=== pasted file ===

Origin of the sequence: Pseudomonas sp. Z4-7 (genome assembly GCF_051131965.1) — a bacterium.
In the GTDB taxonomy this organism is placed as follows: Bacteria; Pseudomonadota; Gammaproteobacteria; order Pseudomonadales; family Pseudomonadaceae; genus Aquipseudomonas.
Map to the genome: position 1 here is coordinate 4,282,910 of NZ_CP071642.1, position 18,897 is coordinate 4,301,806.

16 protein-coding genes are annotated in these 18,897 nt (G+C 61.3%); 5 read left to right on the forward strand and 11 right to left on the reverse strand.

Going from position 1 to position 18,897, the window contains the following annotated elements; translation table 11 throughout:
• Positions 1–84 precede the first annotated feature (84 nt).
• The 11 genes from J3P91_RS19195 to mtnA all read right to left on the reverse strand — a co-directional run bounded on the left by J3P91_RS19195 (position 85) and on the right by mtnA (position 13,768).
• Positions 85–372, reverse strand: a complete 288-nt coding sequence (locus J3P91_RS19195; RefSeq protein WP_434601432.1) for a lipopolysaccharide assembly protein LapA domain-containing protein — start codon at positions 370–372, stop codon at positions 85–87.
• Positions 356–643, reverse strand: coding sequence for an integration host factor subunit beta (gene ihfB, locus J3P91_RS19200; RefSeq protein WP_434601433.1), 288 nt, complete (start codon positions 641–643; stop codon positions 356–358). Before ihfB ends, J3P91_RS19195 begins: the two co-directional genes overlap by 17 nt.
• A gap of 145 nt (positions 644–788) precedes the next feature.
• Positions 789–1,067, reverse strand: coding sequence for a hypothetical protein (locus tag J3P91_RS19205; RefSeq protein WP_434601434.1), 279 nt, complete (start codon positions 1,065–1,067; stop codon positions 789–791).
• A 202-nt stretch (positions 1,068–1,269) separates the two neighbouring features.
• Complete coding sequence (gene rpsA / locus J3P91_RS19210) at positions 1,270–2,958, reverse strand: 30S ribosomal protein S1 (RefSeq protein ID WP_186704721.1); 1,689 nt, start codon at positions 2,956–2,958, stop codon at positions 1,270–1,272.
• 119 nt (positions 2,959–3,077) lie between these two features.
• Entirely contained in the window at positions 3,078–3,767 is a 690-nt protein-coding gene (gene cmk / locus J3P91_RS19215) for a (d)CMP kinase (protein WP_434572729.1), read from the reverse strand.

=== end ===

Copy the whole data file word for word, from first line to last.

Origin of the sequence: Pseudomonas sp. Z4-7 (genome assembly GCF_051131965.1) — a bacterium.
In the GTDB taxonomy this organism is placed as follows: Bacteria; Pseudomonadota; Gammaproteobacteria; order Pseudomonadales; family Pseudomonadaceae; genus Aquipseudomonas.
Map to the genome: position 1 here is coordinate 4,282,910 of NZ_CP071642.1, position 18,897 is coordinate 4,301,806.

16 protein-coding genes are annotated in these 18,897 nt (G+C 61.3%); 5 read left to right on the forward strand and 11 right to left on the reverse strand.

Going from position 1 to position 18,897, the window contains the following annotated elements; translation table 11 throughout:
• Positions 1–84 precede the first annotated feature (84 nt).
• The 11 genes from J3P91_RS19195 to mtnA all read right to left on the reverse strand — a co-directional run bounded on the left by J3P91_RS19195 (position 85) and on the right by mtnA (position 13,768).
• Positions 85–372, reverse strand: a complete 288-nt coding sequence (locus J3P91_RS19195; RefSeq protein WP_434601432.1) for a lipopolysaccharide assembly protein LapA domain-containing protein — start codon at positions 370–372, stop codon at positions 85–87.
• Positions 356–643, reverse strand: coding sequence for an integration host factor subunit beta (gene ihfB, locus J3P91_RS19200; RefSeq protein WP_434601433.1), 288 nt, complete (start codon positions 641–643; stop codon positions 356–358). Before ihfB ends, J3P91_RS19195 begins: the two co-directional genes overlap by 17 nt.
• A gap of 145 nt (positions 644–788) precedes the next feature.
• Positions 789–1,067, reverse strand: coding sequence for a hypothetical protein (locus tag J3P91_RS19205; RefSeq protein WP_434601434.1), 279 nt, complete (start codon positions 1,065–1,067; stop codon positions 789–791).
• A 202-nt stretch (positions 1,068–1,269) separates the two neighbouring features.
• Complete coding sequence (gene rpsA / locus J3P91_RS19210) at positions 1,270–2,958, reverse strand: 30S ribosomal protein S1 (RefSeq protein ID WP_186704721.1); 1,689 nt, start codon at positions 2,956–2,958, stop codon at positions 1,270–1,272.
• 119 nt (positions 2,959–3,077) lie between these two features.
• Entirely contained in the window at positions 3,078–3,767 is a 690-nt protein-coding gene (gene cmk / locus J3P91_RS19215) for a (d)CMP kinase (protein WP_434572729.1), read from the reverse strand.